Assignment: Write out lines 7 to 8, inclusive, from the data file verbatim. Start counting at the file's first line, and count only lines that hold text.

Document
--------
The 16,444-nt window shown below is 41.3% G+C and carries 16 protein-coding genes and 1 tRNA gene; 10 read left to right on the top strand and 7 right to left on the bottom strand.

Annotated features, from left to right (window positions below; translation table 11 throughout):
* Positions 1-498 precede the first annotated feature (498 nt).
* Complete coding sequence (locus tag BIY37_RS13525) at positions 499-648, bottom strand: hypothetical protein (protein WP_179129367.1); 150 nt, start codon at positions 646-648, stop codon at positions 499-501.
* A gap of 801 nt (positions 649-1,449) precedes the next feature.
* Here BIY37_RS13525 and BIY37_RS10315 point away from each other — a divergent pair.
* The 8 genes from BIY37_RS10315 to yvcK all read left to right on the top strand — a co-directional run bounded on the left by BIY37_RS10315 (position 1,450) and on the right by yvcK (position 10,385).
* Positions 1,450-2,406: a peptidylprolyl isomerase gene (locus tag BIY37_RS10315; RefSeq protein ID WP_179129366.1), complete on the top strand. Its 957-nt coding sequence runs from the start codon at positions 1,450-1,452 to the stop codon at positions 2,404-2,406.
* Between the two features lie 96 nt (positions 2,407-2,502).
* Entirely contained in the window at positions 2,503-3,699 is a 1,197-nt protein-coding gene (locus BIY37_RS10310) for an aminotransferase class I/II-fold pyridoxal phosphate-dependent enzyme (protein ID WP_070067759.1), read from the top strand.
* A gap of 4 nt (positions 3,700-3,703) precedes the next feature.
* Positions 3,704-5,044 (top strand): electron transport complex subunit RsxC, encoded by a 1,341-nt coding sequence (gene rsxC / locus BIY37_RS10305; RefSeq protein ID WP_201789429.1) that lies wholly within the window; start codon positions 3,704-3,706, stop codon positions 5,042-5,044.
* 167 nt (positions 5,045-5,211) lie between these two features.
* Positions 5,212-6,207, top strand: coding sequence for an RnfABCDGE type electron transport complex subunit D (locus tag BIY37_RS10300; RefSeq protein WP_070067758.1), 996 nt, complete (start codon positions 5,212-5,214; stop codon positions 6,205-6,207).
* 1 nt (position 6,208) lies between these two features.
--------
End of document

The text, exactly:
* The 8 genes from BIY37_RS10315 to yvcK all read left to right on the top strand — a co-directional run bounded on the left by BIY37_RS10315 (position 1,450) and on the right by yvcK (position 10,385).
* Positions 1,450-2,406: a peptidylprolyl isomerase gene (locus tag BIY37_RS10315; RefSeq protein ID WP_179129366.1), complete on the top strand. Its 957-nt coding sequence runs from the start codon at positions 1,450-1,452 to the stop codon at positions 2,404-2,406.